Crate training and relaxation. See Scooter and Willow chilling out? This morning we had individual play time, breakfast, massage and now - chill time.
Willow is off to America after her Rabies shot, so crate training for her is really important. She needs to LOVE spending time in there 😍❤️ Scooter is a little fire cracker who is on. He hits level gazillion in a split nano-second. He hated being still, so crate training is super important for him to self settle.
He is off to an amazing family with three children. He needs to learn to chill!
Massage is also important as it does help to relax your puppy. It helps with grooming, it helps having all of their body bring touched. It helps with their paws and claws being touched. Their furry little faces being washed.
Take the time to teach your puppy to chill. It's worth it xo
Go out knowing your dog's are safe!🎇 NEW YEARS EVE DOGGY DAYCARE SLEEPOVER!! 🎆 Myah has jumped onboard to help out so we now have a few more spots available! 🎉 If you have an anxious or scared dog who doesn't cope well with storms or fireworks - leave them with us! They'll be completely safe, fully secured and having FUN with other doggy mates while you can have a stress free night out! ✅$100 per dog ✅Drop off NYE 12pm-7pm ✅Pick up New Years Day 8am-12pm ✅Just bring your pooches food! ✅Pupdates on FB and Insta!
Please message the page to make a booking! 😁 We are not in the shop to answer the phone. ... See MoreSee Less
A lot of people leave their pups playing for far too long. They become overly excited, far too hyper aroused and play becomes crazy... A baby version of what you'd see in an off lead dog park if you will...
I stopped play after filming this. Play went for about 2 minutes or so before I got the camera out. They were then popped back into their crates to settle.
In doing so, pups don't learn that undesirable, crazy type of play. They roll around, have fun, get excited, then learn about self settling.
Watch and enjoy these two glorious fluffy pups waddle around 😍
Now baby Scooter is a sensitive little lad that likes to wee. A lot. Every where 🤪😳🙄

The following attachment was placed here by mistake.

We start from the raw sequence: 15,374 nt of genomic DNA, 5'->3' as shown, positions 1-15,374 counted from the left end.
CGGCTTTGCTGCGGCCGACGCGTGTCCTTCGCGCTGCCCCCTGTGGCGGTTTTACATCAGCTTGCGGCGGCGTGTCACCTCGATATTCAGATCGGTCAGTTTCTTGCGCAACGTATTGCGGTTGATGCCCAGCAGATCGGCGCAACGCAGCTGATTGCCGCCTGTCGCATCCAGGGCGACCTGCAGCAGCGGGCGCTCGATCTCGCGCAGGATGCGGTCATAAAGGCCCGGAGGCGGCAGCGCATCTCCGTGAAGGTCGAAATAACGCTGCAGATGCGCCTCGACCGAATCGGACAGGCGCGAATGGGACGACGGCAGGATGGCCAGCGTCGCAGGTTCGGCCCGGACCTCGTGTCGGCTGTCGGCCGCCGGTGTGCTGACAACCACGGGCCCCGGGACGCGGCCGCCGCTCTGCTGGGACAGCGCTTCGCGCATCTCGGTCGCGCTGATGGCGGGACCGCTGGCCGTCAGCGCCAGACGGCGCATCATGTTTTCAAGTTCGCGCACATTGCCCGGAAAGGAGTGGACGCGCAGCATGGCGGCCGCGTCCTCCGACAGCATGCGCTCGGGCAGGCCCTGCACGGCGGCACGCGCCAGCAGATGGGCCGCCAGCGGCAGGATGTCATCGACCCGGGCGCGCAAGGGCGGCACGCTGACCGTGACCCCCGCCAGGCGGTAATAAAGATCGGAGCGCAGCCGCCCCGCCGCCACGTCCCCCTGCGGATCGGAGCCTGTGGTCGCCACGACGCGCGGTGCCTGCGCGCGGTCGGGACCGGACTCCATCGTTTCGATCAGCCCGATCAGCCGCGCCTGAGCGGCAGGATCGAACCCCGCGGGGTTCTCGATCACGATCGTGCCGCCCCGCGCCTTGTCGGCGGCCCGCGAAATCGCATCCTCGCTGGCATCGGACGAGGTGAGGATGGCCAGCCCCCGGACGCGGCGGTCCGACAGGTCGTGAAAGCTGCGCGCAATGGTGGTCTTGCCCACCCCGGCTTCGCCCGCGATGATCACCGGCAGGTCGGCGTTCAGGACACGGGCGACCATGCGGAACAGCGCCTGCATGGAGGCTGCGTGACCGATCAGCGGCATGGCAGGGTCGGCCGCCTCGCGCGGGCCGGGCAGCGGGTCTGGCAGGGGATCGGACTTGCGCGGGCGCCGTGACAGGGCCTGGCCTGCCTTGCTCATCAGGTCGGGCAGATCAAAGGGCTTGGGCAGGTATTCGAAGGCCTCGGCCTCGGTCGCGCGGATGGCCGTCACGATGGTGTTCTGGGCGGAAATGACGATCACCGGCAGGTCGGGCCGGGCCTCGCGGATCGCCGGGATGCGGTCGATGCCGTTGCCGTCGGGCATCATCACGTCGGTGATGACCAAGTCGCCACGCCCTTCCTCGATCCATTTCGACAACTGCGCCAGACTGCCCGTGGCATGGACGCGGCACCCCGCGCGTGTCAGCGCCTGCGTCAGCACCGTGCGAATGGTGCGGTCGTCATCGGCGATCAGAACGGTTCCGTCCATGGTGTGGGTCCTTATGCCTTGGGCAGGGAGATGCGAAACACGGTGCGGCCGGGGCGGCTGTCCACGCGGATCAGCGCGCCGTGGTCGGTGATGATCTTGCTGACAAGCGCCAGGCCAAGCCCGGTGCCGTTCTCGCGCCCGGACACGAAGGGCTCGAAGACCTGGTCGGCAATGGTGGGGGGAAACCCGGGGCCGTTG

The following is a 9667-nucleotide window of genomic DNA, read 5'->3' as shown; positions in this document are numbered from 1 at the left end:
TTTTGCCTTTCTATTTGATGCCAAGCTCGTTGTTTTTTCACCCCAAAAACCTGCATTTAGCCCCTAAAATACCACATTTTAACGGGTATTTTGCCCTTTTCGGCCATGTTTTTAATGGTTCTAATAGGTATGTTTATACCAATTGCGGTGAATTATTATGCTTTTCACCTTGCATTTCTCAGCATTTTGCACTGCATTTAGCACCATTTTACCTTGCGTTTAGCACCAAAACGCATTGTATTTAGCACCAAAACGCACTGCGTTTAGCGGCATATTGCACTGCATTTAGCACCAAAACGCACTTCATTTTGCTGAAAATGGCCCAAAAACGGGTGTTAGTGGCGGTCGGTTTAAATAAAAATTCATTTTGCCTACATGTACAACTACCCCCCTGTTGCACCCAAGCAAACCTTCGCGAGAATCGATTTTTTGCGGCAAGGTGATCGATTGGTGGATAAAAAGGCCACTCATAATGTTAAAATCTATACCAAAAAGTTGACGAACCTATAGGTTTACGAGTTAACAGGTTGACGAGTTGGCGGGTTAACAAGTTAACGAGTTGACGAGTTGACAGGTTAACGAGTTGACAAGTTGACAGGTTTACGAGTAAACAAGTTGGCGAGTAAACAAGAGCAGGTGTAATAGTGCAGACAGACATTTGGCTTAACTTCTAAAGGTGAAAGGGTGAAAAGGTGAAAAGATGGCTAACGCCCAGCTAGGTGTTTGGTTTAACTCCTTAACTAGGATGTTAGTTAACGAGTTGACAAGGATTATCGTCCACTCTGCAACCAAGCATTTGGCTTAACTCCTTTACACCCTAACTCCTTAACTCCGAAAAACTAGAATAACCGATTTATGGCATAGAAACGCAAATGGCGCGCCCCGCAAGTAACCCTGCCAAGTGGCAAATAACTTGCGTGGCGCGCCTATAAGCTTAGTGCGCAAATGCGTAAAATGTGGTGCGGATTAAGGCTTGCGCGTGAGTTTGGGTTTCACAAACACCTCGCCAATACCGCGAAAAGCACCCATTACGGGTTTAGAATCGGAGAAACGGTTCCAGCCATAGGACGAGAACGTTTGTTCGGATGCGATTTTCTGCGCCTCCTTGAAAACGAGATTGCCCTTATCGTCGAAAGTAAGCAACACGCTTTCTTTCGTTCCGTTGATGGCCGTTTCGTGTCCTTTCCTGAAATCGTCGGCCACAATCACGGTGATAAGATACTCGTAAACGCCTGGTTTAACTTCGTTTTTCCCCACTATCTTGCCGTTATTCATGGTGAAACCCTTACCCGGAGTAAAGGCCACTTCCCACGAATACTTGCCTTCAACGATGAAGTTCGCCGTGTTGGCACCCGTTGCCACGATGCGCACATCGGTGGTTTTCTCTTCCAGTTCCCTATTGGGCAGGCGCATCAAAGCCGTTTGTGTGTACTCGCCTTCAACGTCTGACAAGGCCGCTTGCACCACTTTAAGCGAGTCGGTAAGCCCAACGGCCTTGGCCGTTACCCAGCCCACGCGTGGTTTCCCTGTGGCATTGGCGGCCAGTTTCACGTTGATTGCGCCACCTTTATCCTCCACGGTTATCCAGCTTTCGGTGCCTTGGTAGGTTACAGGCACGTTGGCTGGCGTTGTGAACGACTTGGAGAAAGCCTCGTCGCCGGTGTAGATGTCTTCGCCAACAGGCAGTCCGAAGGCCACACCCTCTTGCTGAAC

I micro manage him during the day by ensuring he is taken outside to toilet completely, then he is penned or crated when not being supervised.
The pen is a problem too if I've not got a hawks eye on him as he doesn't care where he is, he just goes 😩
It's the nights that are the killer. Last night went like this -
Water rescinded at 7ishpm. Last toilet at 11pm. Set alarm for 4.30am. In that time, he weed in the crate on his bedding. Still took him out. Then again at 5.30am. We then made it through to 7sm, where I begin my sleep deprived, groggy day...
Thing is, I'm attempting to sleep, on the couch no more than 2-3 meters away from him. He doesn't make a noise, just goes 😩
So. My plan of action.
MUCH, much smaller crate. No bedding in the crate for now.
Less pen time, more outside activity to ensure he goes, then crate.
His little life will be micro structured until he learns to eliminate all in one go and can hold on longer.
Some pups are easy. Some pups are a bit more difficult and require much more guidance.
He is fit, healthy and has had a vet visit. Sometimes you just get one that is a tough nut to crack.
I am also posting this up because I have had, in the past, clients with pups who are difficult to toilet train. Scooter's journey will hopefully help people in this situation.
A day in the life of these two pups is as follows -
Up at the crack of dawn - toilet. Both pups go out individually. Then back into bed until we get to a somewhat reasonable hour.
Out of crates, then - individually - out to the toilet again.
Into the play pen, which has a divider, for breakfast.
Each pup then has individual play time outside to climb, explore, sniff, run and chase Kubo and I.
Time for bed for an hour or so, then we are up, toileting, doing some obedience training, learning not to jump up, learning not to nip, learning how to play with me, learning how to be brave and independent.
Lunch time. Toilet time, then back to bed.
Rinse and repeat.
So Willow and Scooter don't become dependent on each other, they are being worked separately so they can bond with me, grow in confidence and find their way themselves.
I'm using Kubo in their training so they learn to play nicely. He's a pretty groovy coach 😍
Done properly, two pups in the same household is fine. But it is a lot of work. A lot. Most people get two pups for company for each other.
But - they don't understand or realise the work that should be involved in building happy, confident, independent pups that look to them for everything they need.
They leave the pups together to play, sleep, fight and do everything together.
The outcome - two pups who are far to dependent on each other. Pups who have bonded together and not with the owners.
Life in the Pawfect household is a little hectic at the moment 🙄😴😍